1. This is a suit to recover the amount due under a deed of hypothecation, dated the 6th September 1884 and for sale of the property hypothecated. Both the Courts below have given decrees for the plaintiff; but in this Court it is contended that the suit should have been dismissed because the matter is (1) Res-judicata within Explanation II of Section 13 of the Civil Procedure Code and (2) because the plaint mortgage has ceased to exist as such having become merged as the plaintiff had become owner as well as mortgagee of the property hypothecated prior to the suit.
2. The facts are as follows:--On the 6th September 1884, the hypothecation bond now sued on was executed to Ranganatha Butt by Ranganatha Davay and his three sons, Balakrishna, Ramachandra and Venkatesa. Afterwards Ranganatha Davay and two of his sons, Balakrishna and Ramachandra, executed a simple debt bond to one Appasawmy Josier. Appasawmy died and his widows (of whom the present 1st defendant is one) brought Small Cause Suit No. 775 of 1886 against Ranganatha Davay and his three sons, Balakrishna, Ramachandra and Venkatesa under the bond and got a decree against Ranganatha Davay and his two sons Bala-krishna and Ramachandra only, the third son Venkatesa being exo-nerated from liability. In execution of that decree the plaint property was attached, but on the objection of the 3rd son Venkatesa Ranganatha Davay, the father having died, his one-third share was exonerated with costs and only the two-thirds belonging to Bala-krishna and Ramachandra was brought to sale. This was purchased in March 1890 by the 1st defendant, who obtained a sale certificate. Venkatesa, the 3rd son, in execution of his decree for costs against the defendant attached this two-thirds and brought it to sale and it was bought in March 1890 for Rs. 14 by his brother-in-law Bavani Sankar Davay, to whom in June 1891 the plaint mortgage had been transferred by Exhibit A, endorsed on Exhibit A, the hypothecation deed now sued on.
3. The plaintiff in this suit is the wife of Balakrishna.
4. On the 17th June 1891 by Exhibit G, Bavani Sankar Davay assigned to the plaintiff the present hypothecation right now sued on and also the two-thirds of the premises purchased by him in the auction sale on the execution by Venkatesa against the 1st defend-ant for costs and on the same date by Exhibit A Venkatesa sold his one-third share in the plaint premises also to the plaintiff--who thus apparently became assignee of the plaint hypotheca and owner of the whole of the plaint properties.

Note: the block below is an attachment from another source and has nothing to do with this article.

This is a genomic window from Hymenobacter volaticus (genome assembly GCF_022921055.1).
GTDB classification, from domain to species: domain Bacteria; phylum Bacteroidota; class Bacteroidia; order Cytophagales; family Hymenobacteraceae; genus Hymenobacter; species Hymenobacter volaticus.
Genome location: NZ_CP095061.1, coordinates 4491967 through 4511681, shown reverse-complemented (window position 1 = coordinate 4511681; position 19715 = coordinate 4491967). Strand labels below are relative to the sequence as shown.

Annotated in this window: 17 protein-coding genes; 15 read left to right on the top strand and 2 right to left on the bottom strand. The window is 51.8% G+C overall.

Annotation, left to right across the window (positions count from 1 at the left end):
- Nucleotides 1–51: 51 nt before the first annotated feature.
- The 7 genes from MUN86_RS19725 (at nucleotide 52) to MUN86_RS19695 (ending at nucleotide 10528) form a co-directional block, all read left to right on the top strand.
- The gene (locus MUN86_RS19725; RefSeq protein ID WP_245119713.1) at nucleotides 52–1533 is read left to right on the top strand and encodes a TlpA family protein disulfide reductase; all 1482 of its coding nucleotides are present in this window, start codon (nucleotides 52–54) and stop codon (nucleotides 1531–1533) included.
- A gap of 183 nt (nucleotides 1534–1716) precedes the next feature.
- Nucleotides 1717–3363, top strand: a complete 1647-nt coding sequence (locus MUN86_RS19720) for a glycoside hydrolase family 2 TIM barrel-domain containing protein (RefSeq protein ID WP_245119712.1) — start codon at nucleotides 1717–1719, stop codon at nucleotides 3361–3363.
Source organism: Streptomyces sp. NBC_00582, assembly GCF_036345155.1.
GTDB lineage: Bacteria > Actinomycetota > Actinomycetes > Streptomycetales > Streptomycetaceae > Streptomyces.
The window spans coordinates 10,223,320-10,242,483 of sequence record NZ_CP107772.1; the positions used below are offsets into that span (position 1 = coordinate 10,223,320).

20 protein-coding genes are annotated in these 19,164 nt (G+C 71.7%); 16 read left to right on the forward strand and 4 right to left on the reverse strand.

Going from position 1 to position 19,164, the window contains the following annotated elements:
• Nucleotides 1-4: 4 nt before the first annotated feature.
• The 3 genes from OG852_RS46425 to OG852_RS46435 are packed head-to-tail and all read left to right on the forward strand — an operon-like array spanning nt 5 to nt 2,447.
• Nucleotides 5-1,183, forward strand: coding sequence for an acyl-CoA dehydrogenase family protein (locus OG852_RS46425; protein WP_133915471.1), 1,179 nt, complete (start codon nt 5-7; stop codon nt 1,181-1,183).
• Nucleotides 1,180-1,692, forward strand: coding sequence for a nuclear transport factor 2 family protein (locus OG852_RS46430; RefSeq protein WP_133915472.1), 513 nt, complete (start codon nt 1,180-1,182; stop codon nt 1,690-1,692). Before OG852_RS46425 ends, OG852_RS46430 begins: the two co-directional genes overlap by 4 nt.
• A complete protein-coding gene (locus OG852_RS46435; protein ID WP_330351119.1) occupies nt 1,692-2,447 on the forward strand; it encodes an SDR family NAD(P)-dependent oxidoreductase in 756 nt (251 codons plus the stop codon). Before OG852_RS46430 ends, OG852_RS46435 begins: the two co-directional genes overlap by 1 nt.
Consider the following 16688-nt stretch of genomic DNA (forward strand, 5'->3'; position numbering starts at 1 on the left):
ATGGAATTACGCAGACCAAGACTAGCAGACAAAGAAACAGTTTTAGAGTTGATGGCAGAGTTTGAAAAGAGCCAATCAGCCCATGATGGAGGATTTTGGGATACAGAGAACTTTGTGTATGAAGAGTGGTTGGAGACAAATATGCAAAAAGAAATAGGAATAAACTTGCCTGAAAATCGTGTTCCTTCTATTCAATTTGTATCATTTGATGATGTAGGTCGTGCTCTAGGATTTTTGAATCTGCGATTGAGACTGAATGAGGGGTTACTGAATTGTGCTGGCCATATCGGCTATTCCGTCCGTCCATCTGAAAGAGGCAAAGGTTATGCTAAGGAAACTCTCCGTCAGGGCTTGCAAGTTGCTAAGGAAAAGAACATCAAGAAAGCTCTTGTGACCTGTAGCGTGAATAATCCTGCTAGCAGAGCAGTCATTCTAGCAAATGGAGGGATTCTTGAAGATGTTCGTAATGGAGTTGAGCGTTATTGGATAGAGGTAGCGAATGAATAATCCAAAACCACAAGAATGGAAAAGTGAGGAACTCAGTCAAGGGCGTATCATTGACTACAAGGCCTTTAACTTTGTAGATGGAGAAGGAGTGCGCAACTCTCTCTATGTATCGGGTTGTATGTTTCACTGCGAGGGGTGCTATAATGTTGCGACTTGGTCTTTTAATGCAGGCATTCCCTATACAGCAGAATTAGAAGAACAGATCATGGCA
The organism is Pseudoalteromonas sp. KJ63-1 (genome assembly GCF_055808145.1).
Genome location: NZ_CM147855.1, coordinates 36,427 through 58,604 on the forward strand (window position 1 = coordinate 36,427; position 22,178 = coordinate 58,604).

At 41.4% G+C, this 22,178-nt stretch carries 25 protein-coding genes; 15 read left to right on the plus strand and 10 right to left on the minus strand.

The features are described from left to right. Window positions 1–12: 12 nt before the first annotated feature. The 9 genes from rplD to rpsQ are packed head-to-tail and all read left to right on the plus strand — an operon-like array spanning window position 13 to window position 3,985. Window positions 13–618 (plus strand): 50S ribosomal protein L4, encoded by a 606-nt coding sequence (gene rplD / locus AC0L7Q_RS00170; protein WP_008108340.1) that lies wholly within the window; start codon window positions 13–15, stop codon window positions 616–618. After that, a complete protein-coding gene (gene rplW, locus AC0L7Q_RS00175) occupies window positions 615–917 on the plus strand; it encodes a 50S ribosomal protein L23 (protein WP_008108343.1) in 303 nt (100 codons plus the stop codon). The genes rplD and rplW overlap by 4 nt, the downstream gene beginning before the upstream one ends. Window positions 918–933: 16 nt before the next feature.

5. In 1894, however, the present 1st defendant, in O.S. No. 664 of 1894, sued Balakrishna, Ramachandra and Venkatesa, Bavani Sankara Davay and the plaintiff to set aside the auction sale of the two-thirds of the plaint property to Bavani Sankar Davay in execution for costs of Venkatesa and for possession on the ground that the sale was fraudulent and got a decree for possession.
6. It is contended that inasmuch as in that suit the present plain-tiff did not set up the hypothecation now sued on, she cannot sustain th present action as it could and ought to have been set up as a ground of defence in that action and therefore that the matter is res-judicata within Explanation II of Section 13 of the Civil Procedure Code in this suit and also that inasmuch as she was owner of the whole premises under Exhibits G and H, the hypothecation became merged and was not kept alive under Section 101 of the Transfer of Property Act.
7. We are of opinion that neither of these contentions can be sup-ported.
8. To deal with the last first, there was no merger because in law the plaintiff never became the owner of the whole premises, for that is the effect of the decree obtained by the 1st defendant in O.S. No. 664 of 1894, whereby it was held that the sale of the two-thirds was fraudulent and void and therefore never became the property of the plaintiff.
9. As regards the contention that the matter is res-judicata we think the appellant must also fail. The suit was to set aside an auction sale its fraudulent and void and for possession on the ground that the property and the right to possession remained in the 1st defendant. We think that the present hypothecation was not a matter which might or ought to have been made a ground of defence or attack in such a suit, as it was wholly immaterial in answer to such an action and could not alter the result which was to set aside the auction sale and to revest the property in the 1st defendant. If it had been set up it could be no answer even to the claim for possession for the right to possession would nevertheless be in the 1st defendant who would be entitled to hold the possession until the mortgagee wished to recover the money advanced under the hypothecation-deed and she could not be compelled to demand its repayment at that particular time merely because the mortgagor claimed that she and not the mortgagee was entitled to possession by reason of the fact that the document under which the mortgagee purported to have obtained possession irrespective of the hypothecation deed was fraudulent and void.
10. The other points raised were not pressed and do not need to be gone into.
11. We, therefore, dismiss this second appeal with costs.